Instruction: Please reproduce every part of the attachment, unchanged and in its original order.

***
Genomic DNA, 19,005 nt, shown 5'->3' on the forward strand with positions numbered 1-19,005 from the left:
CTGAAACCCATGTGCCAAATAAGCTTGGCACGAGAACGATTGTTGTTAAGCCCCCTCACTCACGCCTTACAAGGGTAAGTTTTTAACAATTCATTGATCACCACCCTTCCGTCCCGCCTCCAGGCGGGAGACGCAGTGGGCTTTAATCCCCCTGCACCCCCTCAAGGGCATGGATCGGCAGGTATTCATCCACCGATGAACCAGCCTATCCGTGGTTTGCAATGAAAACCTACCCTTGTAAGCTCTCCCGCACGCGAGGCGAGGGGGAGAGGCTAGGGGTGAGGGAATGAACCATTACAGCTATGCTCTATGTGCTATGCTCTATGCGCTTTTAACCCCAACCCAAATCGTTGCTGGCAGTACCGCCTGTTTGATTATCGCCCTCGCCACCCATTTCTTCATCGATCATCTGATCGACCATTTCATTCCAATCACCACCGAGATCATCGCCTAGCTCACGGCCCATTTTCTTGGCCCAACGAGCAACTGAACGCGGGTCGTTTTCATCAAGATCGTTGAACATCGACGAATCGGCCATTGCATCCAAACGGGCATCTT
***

Genomic DNA, 19,005 nt, shown 5'->3' on the forward strand with positions numbered 1-19,005 from the left:
CTGAAACCCATGTGCCAAATAAGCTTGGCACGAGAACGATTGTTGTTAAGCCCCCTCACTCACGCCTTACAAGGGTAAGTTTTTAACAATTCATTGATCACCACCCTTCCGTCCCGCCTCCAGGCGGGAGACGCAGTGGGCTTTAATCCCCCTGCACCCCCTCAAGGGCATGGATCGGCAGGTATTCATCCACCGATGAACCAGCCTATCCGTGGTTTGCAATGAAAACCTACCCTTGTAAGCTCTCCCGCACGCGAGGCGAGGGGGAGAGGCTAGGGGTGAGGGAATGAACCATTACAGCTATGCTCTATGTGCTATGCTCTATGCGCTTTTAACCCCAACCCAAATCGTTGCTGGCAGTACCGCCTGTTTGATTATCGCCCTCGCCACCCATTTCTTCATCGATCATCTGATCGACCATTTCATTCCAATCACCACCGAGATCATCGCCTAGCTCACGGCCCATTTTCTTGGCCCAACGAGCAACTGAACGCGGGTCGTTTTCATCAAGATCGTTGAACATCGACGAATCGGCCATTGCATCCAAACGGGCATCTT